In the current economy, cash is the oxygen for a business, which is why mid-sized businesses must have a steady cash flow to meet their daily business expenses. But there’s no bigger truth than this - not all customers would pay on time, customers will default. And the money you are owed would seem like disappearing in the black hole of uncertainty. While it’s not possible to be sure about a customer defaulting on a payment, businesses could and should have a robust credit management process to mitigate risk and make lending more cost-efficient.
This blog aims to highlight some of the key pointers every mid-sized business needs to keep in their playbook when assigning the credit score to their customers. But before that, let’s understand what makes credit scoring such a vital necessity in the business world.
The Golden Circle of Credit Scoring
Why is Credit scoring so important?
During uncertain economic times, credit analysis and scoring play an important role in evaluating the credibility and financial performance of a business to determine if the customer will be able to generate enough cash to pay for their orders. Moreover, the COVID crisis has left most credit analysts scratching their heads to entertain customer requests for flexible credit terms and payment plans to accommodate the global crisis and unstable cash flow.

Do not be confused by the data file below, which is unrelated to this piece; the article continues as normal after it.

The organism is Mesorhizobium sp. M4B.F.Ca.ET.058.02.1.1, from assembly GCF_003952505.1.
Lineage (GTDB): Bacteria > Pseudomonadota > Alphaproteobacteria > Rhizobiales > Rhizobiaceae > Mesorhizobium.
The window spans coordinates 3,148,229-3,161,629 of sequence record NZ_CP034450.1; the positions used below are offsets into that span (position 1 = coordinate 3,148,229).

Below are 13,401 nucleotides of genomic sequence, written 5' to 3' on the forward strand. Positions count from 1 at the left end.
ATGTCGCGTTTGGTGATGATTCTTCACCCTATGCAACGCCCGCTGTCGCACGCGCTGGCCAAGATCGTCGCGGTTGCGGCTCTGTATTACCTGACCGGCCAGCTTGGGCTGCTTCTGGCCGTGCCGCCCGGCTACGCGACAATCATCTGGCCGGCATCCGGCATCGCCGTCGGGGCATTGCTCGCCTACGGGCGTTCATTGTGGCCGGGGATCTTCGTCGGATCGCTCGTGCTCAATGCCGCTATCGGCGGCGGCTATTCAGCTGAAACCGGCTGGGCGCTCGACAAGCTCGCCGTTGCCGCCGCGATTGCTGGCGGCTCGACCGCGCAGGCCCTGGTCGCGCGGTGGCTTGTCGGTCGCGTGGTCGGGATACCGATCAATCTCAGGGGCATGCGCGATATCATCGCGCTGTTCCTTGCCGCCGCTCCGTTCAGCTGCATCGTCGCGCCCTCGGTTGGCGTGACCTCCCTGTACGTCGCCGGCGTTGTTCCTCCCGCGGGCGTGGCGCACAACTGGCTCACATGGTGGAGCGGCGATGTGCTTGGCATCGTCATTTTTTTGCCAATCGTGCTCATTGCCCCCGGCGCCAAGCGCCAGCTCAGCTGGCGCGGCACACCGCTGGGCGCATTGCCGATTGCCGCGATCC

Without an infrastructure to assess credit worthiness of the customer portfolio, businesses could incur significant losses if they extend flexible or lenient credit terms to their customers.
In order to stimulate business growth and encourage sales, credit professionals need to have a comprehensive understanding of credit data to get a 360-degree view of associated risks and business opportunities.